TEDx Global Music Project

Audio amusement park!  I’ve spent the 4th of July weekend curating 595 music TEDxTalks for the TEDx Global Music Project.

The variety and passion of these performances sweeps me into a lush appreciation for humanity.  Creativity is beautiful.

Over the past four days I have experienced an invigorating, overwhelming range of sound.  Remixed symphonieselectrified beats and vocal virtuosos who together are redefining what music can be.

The world is wonderful — it takes but a few moments of beautiful to keep this in mind:

Take a time-bending worldwide audio roller coaster ride with the TEDx Global Music Project: a platform for musicians to share their creative innovations and an organized playground for the world to discover and explore sound.

My sincerest appreciation to TED for opening up the world with TEDx.

Continue Reading

The TEDy Awards

Chris Anderson on the TEDGlobal 2010 stage. afromusing Flickr

The future is a beautiful progression when seen through the lens of TED.  From cognitive neuroscience to middle eastern stand up comedy, the range of ideas worth spreading knows no bounds.   Nor does the way we audience members choose to convey our interpretation of the conference to the rest of the world.

It is my humble opinion that no description does justice to such human immensity as experienced at TEDGlobal.  How then to expresses the grandiose of thought..  Bright lights and a red (TED) carpet.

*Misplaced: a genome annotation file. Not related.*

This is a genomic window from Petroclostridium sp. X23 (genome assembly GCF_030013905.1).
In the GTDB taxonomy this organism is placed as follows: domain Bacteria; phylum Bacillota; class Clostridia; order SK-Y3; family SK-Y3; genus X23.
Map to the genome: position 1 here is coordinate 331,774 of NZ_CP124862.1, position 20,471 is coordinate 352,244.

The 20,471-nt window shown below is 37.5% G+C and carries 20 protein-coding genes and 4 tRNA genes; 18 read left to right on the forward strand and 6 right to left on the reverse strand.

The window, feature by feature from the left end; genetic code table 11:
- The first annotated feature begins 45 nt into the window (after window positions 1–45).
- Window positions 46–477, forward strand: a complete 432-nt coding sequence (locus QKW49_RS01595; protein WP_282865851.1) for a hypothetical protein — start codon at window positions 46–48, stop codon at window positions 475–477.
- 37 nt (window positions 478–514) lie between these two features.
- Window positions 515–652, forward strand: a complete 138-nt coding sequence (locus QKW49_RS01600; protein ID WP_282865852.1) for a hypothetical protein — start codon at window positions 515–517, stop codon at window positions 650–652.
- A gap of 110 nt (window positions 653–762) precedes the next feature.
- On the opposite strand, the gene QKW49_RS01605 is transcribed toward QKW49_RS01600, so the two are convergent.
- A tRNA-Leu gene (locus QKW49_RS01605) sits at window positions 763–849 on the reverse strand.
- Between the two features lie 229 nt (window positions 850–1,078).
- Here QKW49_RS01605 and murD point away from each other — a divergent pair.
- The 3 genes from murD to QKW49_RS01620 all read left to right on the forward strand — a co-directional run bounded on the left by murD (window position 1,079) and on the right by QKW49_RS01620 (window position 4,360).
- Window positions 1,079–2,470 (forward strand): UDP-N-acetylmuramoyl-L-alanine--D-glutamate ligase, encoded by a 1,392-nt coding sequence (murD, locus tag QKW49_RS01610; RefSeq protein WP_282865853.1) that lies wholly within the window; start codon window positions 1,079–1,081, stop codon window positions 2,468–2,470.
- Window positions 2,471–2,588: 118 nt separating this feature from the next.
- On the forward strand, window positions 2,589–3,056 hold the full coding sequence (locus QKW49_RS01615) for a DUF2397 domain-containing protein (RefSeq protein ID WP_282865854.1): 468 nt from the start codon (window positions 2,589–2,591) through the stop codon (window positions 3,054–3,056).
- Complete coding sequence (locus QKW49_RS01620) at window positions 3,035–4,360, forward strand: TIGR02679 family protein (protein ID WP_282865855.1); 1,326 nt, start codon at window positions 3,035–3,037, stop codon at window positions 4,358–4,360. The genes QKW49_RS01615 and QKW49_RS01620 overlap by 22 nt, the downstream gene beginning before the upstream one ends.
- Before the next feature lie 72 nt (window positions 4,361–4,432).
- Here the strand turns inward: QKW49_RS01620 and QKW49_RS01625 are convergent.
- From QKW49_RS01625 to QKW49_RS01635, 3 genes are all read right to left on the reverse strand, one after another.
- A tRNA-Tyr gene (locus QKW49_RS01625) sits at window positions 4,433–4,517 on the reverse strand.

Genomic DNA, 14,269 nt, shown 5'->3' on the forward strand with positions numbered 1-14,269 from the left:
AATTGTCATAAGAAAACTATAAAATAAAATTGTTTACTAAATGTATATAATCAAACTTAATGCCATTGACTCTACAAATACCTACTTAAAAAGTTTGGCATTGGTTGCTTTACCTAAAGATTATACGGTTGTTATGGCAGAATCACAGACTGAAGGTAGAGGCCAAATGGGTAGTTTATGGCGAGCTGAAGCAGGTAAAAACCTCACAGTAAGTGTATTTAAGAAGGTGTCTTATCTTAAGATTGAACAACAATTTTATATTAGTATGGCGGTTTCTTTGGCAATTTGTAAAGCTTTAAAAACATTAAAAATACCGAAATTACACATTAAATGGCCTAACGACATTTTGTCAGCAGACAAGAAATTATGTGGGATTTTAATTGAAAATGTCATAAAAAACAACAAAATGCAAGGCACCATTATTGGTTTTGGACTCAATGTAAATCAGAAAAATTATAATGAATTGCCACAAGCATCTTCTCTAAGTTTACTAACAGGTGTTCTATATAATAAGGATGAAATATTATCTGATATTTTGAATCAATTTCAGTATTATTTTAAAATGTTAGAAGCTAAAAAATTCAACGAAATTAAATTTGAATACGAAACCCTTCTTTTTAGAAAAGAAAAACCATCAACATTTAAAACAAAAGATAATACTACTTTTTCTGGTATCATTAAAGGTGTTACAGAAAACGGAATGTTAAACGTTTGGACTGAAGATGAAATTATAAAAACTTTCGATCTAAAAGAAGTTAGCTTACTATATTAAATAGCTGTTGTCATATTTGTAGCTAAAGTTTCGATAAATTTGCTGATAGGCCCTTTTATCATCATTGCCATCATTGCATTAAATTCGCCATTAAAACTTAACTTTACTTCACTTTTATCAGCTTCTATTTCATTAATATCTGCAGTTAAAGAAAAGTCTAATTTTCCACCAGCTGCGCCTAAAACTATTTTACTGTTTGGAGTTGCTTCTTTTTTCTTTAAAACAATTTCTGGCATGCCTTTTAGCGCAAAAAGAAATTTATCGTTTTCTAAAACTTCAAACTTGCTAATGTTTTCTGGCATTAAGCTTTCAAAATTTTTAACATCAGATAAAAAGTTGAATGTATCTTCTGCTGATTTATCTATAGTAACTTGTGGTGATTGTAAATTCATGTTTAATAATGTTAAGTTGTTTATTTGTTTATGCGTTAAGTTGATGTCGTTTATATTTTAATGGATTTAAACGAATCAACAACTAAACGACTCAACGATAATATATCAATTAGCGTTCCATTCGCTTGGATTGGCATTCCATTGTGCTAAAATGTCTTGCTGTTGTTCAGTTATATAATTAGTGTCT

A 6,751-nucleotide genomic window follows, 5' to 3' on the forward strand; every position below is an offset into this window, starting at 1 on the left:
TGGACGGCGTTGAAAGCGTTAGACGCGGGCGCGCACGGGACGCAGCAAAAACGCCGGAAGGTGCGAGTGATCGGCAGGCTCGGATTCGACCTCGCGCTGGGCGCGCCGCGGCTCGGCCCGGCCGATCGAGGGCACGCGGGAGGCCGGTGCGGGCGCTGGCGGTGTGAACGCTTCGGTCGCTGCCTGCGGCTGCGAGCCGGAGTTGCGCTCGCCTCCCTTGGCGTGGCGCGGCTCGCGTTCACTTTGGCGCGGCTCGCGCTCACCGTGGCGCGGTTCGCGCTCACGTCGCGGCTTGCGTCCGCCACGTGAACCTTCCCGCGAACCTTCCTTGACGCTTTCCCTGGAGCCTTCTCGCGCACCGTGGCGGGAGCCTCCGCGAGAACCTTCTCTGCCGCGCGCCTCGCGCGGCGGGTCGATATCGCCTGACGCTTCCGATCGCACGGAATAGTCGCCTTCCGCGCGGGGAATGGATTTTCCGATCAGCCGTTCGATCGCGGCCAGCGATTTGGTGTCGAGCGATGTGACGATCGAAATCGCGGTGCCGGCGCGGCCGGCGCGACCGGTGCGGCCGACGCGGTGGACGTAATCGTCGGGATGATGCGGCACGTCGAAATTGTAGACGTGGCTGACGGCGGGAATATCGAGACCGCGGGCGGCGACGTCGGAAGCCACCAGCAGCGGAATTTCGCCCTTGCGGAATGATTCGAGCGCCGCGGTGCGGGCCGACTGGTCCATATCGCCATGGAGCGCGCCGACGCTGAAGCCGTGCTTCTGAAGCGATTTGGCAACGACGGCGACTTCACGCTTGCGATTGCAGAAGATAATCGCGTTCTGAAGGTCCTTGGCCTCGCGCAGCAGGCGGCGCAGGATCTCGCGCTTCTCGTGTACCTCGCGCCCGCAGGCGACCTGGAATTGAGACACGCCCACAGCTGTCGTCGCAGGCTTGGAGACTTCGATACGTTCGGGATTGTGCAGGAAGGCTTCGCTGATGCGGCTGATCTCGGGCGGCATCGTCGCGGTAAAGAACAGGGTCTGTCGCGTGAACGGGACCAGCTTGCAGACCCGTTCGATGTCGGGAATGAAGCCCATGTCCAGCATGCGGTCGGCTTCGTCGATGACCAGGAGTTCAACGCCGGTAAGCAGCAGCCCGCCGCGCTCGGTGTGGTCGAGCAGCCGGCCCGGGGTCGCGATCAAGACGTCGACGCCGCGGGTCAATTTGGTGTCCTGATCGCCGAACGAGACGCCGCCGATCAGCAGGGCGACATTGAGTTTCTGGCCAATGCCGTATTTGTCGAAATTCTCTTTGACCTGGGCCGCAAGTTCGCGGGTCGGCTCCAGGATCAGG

I give you The TEDys.

We start off with a bang.  The triumvirate.  Technology, Entertainment, and Design.

  • TECHNOLOGY.  Tan Le, Co-found of Emotiv‘s EPOC, a device that unfolds the cortical structure of the user’s brain to read what he or she is thinking.  Watch the jaw dropping demonstration.
  • ENTERTAINMENT.  Maz Jobrani.  This headliner in the former Axis of Evil Comedy Tour dazzles with jokes that unite the middle east with the rest of the world through the most connective medium of them all:  laughter.
  • DESIGN.  John Hardy.  Co-founder of Bali’s Green School, a soon to be off-the-grid holistic and sustainability education center featuring one of the world’s largest bamboo structures and one of only two hydro-vortex power turbines (that generates 8,000 watts of electricity daily).  Our future is in the minds of our offspring.
  • Runner Up.  Eben Bayer.  Co-inventor of Ecocradle and Greensulate: organic, compostable packaging and insulation, respectively, that is literally grown from agriwaste.
  • Runner Up.  Iain Hutchinson.  Founder of Saving Faces with the Facial Surgery Research Foundation, an organization that furthers the bounds of facial research and restores underprivelaged patients’ sense of well being through reconstructive surgery.  See the gallery here.